Over the decades, state and federal legislation have worked diligently toward putting protection in place for consumers, including California’s groundbreaking lemon law entitling consumers to a full refund, buyback, or replacement vehicle if their warranty-covered vehicle had one or more significant defects after a reasonable number of failed repair attempts. Now, however, the pendulum may be swinging back in the other direction as powerful corporations backed legislation that strips away these protections from consumers by raising the threshold of claims to over $35,000 and limiting the amount of evidence presented in a case, making them more difficult to win.
California’s proposed SB71 bill passed both the California Assembly and Senate, and Governor Newsom approved the bipartisan bill on October 13, 2023. Though passed as a measure to streamline the process for consumers, lemon law attorneys in California warn that the bill seriously limits the tools consumers have in place to prove their cases.
California’s SB71 And Lemon Law Claims
The proponents of California’s SB71 state that its primary objective focuses on streamlining processes in small claims courts and civil limited court actions. Limited jurisdiction cases place limits on discovery and other pre-trial tools. This limits the ability of those with lemon law claims to prove their cases and also limits the court’s ability to award judgments over $35,000 when the previous threshold was $25,000. This midrange amount is one in which many consumer goods fall, including many lemon law claims. Limited civil court cases also allow only one deposition, drastically reducing the amount of evidence an attorney can present in a lemon law case.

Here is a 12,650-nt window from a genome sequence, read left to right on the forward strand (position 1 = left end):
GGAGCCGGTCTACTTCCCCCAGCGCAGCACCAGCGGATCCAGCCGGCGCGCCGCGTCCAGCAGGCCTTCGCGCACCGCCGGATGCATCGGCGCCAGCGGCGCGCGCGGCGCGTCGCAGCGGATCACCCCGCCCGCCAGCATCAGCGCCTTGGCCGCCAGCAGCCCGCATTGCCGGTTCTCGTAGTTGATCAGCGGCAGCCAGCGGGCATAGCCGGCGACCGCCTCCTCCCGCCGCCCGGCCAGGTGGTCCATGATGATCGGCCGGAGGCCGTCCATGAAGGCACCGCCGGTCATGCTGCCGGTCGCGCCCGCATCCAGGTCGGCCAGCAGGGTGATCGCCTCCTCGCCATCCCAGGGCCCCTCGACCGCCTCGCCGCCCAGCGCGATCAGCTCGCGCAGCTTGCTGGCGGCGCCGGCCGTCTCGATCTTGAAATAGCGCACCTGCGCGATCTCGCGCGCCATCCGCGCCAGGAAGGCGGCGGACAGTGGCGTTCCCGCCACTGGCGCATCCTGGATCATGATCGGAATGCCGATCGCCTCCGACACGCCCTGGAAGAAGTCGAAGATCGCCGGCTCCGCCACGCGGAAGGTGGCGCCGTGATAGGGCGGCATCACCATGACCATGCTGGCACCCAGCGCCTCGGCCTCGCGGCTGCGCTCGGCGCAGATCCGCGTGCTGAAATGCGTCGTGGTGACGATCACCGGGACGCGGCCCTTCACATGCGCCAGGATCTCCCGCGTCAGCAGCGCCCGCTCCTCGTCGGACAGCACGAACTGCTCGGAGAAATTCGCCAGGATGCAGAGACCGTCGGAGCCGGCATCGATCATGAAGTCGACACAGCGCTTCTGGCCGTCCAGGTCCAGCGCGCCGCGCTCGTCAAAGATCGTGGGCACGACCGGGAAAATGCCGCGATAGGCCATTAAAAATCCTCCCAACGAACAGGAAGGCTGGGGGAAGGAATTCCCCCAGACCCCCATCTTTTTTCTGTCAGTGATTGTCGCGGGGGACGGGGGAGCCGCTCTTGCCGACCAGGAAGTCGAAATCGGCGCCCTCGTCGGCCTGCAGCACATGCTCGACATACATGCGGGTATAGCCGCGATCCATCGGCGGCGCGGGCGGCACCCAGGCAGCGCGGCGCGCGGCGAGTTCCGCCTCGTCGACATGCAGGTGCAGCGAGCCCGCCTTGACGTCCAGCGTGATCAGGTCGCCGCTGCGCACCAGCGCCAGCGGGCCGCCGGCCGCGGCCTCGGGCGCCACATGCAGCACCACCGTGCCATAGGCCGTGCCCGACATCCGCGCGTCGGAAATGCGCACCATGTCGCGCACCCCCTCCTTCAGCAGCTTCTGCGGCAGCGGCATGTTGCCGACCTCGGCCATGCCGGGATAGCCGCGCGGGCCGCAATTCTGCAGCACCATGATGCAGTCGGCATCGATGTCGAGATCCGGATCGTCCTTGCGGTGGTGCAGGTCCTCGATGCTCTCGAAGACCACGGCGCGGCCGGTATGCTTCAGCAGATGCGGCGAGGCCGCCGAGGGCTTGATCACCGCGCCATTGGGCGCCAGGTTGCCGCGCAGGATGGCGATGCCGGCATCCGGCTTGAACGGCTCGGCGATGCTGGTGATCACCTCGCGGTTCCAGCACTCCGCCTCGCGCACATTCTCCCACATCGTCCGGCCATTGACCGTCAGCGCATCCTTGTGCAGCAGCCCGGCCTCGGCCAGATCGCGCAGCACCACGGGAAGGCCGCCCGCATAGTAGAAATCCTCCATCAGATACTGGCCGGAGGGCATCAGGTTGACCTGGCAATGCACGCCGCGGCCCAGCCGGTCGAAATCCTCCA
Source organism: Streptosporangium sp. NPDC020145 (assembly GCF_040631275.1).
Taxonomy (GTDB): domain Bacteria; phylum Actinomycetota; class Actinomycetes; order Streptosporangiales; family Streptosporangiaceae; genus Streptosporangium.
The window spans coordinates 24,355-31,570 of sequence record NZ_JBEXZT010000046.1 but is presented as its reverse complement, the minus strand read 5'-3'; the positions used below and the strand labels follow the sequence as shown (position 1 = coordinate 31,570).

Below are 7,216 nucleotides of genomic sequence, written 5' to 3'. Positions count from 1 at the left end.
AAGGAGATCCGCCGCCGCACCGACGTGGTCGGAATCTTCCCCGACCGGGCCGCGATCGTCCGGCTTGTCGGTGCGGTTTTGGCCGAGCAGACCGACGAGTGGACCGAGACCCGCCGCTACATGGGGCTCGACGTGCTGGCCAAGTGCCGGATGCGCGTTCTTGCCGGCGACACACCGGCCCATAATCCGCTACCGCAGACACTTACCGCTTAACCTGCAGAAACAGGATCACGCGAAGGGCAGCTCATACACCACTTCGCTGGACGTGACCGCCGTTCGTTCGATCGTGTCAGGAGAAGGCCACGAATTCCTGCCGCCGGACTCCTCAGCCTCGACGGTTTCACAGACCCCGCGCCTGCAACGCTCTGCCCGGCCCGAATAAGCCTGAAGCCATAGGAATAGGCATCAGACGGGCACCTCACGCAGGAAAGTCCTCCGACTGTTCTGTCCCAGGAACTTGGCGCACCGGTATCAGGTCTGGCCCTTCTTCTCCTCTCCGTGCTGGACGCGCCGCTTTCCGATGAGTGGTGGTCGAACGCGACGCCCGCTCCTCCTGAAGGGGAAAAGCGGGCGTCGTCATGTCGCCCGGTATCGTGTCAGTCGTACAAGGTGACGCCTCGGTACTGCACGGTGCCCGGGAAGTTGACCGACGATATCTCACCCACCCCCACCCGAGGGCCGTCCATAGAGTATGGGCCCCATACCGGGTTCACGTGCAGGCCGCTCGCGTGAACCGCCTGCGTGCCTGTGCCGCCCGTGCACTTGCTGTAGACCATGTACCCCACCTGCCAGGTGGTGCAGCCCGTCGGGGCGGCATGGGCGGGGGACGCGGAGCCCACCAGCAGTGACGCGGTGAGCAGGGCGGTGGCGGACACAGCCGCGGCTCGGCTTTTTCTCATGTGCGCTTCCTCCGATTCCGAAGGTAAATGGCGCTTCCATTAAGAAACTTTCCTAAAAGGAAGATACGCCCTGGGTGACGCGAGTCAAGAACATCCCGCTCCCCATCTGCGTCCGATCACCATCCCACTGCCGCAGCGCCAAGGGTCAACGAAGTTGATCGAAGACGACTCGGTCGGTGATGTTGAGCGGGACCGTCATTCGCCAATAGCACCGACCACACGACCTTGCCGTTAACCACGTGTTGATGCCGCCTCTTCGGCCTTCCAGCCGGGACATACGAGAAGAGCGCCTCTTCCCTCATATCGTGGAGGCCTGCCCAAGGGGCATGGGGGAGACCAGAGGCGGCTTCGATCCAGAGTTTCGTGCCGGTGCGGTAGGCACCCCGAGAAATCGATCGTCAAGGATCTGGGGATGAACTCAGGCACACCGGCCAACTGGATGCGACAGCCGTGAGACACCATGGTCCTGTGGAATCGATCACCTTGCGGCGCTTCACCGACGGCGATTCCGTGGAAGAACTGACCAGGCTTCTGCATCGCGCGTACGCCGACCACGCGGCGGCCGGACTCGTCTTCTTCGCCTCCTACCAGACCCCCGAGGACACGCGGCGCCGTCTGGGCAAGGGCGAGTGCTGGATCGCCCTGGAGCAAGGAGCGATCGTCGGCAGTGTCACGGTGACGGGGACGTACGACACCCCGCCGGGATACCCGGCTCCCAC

Senator Umberg who authored the bill, erroneously stated in a hearing that his proposed bill wouldn’t impact lemon law claims with added attorney fees which would raise the judgment over the $35,000 threshold. However, jurisdictional minimums do not include attorney’s fees and costs, so consumers who purchased cars valued below the $35,000 threshold no longer have access to the legal recourse they previously enjoyed in California.
California’s New Law May Limit Consumers’s Ability to Obtain Legal Representation for Lemon Law Claims
With the limit on depositions and questions under the new law relegating lemon law claims to limited civil court, attorneys may have a difficult time proving lemon law claims and therefore may be less willing to take on these cases on behalf of consumers. This potentially leaves consumers unable to find legal representation for lemon law claims in California, making it far less likely for their claim to succeed against powerful vehicle manufacturers.
With the limits in place, consumers have less opportunity for a court to review the merits of their case and are now less likely to find a resolution through a refund, buyback, or replacement vehicle.
California’s new law may leave consumers facing powerful corporations in small claims courts without legal representation. Many experts warn that with fewer options in place for lemon law claims, more consumers may simply continue driving unsafe, defective vehicles placing themselves and others at risk on the roadway.